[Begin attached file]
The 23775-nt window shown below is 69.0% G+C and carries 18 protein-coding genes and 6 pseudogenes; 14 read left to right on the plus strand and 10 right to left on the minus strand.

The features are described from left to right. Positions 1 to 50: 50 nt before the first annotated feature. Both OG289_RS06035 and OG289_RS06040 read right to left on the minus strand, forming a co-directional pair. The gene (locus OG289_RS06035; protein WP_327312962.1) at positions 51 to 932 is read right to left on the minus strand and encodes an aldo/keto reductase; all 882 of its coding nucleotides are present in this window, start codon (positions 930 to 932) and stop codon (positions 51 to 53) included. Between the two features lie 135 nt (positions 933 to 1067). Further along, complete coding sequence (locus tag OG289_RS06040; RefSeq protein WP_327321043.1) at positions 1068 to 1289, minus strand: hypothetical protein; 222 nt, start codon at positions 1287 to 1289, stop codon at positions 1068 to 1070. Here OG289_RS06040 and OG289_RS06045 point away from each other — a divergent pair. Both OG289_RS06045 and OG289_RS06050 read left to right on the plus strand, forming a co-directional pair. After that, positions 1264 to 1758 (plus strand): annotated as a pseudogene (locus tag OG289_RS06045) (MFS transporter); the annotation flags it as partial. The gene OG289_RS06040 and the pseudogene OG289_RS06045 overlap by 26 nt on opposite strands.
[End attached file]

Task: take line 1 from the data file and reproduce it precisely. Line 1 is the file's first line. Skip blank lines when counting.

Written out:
The 23775-nt window shown below is 69.0% G+C and carries 18 protein-coding genes and 6 pseudogenes; 14 read left to right on the plus strand and 10 right to left on the minus strand.